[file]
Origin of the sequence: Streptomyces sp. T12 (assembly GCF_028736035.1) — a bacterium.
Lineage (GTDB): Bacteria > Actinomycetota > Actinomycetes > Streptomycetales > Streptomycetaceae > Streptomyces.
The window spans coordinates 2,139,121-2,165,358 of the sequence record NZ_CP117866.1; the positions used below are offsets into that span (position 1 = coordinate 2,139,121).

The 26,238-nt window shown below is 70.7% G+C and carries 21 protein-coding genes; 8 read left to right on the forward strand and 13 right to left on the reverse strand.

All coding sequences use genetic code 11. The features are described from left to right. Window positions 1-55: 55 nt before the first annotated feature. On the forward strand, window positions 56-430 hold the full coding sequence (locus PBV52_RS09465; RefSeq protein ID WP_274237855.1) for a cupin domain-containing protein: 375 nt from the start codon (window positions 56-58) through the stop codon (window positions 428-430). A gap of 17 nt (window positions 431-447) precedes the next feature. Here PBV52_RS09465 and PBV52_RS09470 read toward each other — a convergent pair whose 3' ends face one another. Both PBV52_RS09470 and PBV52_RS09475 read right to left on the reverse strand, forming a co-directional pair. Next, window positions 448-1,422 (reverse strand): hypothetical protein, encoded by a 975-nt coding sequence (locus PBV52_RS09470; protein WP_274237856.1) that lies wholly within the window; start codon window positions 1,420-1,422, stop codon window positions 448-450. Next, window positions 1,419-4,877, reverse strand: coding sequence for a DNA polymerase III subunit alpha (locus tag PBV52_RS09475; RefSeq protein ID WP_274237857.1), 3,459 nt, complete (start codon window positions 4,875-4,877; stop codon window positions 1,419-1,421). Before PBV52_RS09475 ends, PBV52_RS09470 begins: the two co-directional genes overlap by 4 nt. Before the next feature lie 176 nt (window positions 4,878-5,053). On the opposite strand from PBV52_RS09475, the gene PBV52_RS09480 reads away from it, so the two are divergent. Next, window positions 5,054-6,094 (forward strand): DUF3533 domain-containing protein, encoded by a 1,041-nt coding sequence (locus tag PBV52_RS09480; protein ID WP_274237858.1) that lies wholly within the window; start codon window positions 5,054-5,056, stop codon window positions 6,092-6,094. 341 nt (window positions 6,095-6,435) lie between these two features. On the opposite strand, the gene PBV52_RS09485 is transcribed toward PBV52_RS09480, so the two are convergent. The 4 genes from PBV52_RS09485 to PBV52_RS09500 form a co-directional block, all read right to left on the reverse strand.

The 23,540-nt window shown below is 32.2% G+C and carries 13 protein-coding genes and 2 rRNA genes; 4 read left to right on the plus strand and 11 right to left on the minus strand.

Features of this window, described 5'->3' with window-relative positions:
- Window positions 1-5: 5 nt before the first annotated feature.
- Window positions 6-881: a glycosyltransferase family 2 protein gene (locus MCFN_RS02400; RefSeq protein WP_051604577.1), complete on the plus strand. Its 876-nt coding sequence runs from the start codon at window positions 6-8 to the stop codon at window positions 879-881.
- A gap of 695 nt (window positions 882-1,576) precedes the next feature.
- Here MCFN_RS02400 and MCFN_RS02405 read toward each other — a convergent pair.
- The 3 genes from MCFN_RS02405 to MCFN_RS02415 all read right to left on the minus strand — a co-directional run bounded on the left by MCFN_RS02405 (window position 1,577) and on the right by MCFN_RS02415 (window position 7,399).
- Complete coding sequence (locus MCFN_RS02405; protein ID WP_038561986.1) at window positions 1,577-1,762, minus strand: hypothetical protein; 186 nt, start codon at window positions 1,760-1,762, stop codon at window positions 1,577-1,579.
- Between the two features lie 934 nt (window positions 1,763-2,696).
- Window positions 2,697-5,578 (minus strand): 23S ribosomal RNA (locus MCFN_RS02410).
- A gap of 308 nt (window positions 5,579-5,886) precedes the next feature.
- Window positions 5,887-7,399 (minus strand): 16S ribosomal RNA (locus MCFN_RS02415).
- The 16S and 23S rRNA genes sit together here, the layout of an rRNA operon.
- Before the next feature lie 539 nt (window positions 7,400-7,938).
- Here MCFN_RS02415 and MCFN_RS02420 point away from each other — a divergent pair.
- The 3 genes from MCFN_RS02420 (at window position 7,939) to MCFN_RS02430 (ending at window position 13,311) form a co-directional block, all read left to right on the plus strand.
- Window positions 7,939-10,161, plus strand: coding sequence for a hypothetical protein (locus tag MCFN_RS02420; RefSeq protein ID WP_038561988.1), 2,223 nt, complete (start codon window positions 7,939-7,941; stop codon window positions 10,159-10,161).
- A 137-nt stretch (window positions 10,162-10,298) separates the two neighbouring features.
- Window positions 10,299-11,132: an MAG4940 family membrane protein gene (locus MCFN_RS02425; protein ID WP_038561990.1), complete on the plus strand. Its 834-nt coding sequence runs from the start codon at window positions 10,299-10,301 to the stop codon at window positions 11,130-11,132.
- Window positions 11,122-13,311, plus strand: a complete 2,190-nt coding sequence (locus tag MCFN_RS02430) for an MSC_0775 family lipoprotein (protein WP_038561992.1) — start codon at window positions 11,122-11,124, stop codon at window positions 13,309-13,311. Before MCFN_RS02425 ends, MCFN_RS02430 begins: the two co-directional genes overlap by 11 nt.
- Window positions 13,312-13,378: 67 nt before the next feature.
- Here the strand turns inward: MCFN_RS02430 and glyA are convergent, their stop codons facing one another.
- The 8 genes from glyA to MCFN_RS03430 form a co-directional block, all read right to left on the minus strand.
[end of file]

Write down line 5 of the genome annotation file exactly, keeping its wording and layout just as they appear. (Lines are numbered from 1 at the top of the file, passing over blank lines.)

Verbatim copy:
All coding sequences use genetic code 11. The features are described from left to right. Window positions 1-55: 55 nt before the first annotated feature. On the forward strand, window positions 56-430 hold the full coding sequence (locus PBV52_RS09465; RefSeq protein ID WP_274237855.1) for a cupin domain-containing protein: 375 nt from the start codon (window positions 56-58) through the stop codon (window positions 428-430). A gap of 17 nt (window positions 431-447) precedes the next feature. Here PBV52_RS09465 and PBV52_RS09470 read toward each other — a convergent pair whose 3' ends face one another. Both PBV52_RS09470 and PBV52_RS09475 read right to left on the reverse strand, forming a co-directional pair. Next, window positions 448-1,422 (reverse strand): hypothetical protein, encoded by a 975-nt coding sequence (locus PBV52_RS09470; protein WP_274237856.1) that lies wholly within the window; start codon window positions 1,420-1,422, stop codon window positions 448-450. Next, window positions 1,419-4,877, reverse strand: coding sequence for a DNA polymerase III subunit alpha (locus tag PBV52_RS09475; RefSeq protein ID WP_274237857.1), 3,459 nt, complete (start codon window positions 4,875-4,877; stop codon window positions 1,419-1,421). Before PBV52_RS09475 ends, PBV52_RS09470 begins: the two co-directional genes overlap by 4 nt. Before the next feature lie 176 nt (window positions 4,878-5,053). On the opposite strand from PBV52_RS09475, the gene PBV52_RS09480 reads away from it, so the two are divergent. Next, window positions 5,054-6,094 (forward strand): DUF3533 domain-containing protein, encoded by a 1,041-nt coding sequence (locus tag PBV52_RS09480; protein ID WP_274237858.1) that lies wholly within the window; start codon window positions 5,054-5,056, stop codon window positions 6,092-6,094. 341 nt (window positions 6,095-6,435) lie between these two features. On the opposite strand, the gene PBV52_RS09485 is transcribed toward PBV52_RS09480, so the two are convergent. The 4 genes from PBV52_RS09485 to PBV52_RS09500 form a co-directional block, all read right to left on the reverse strand.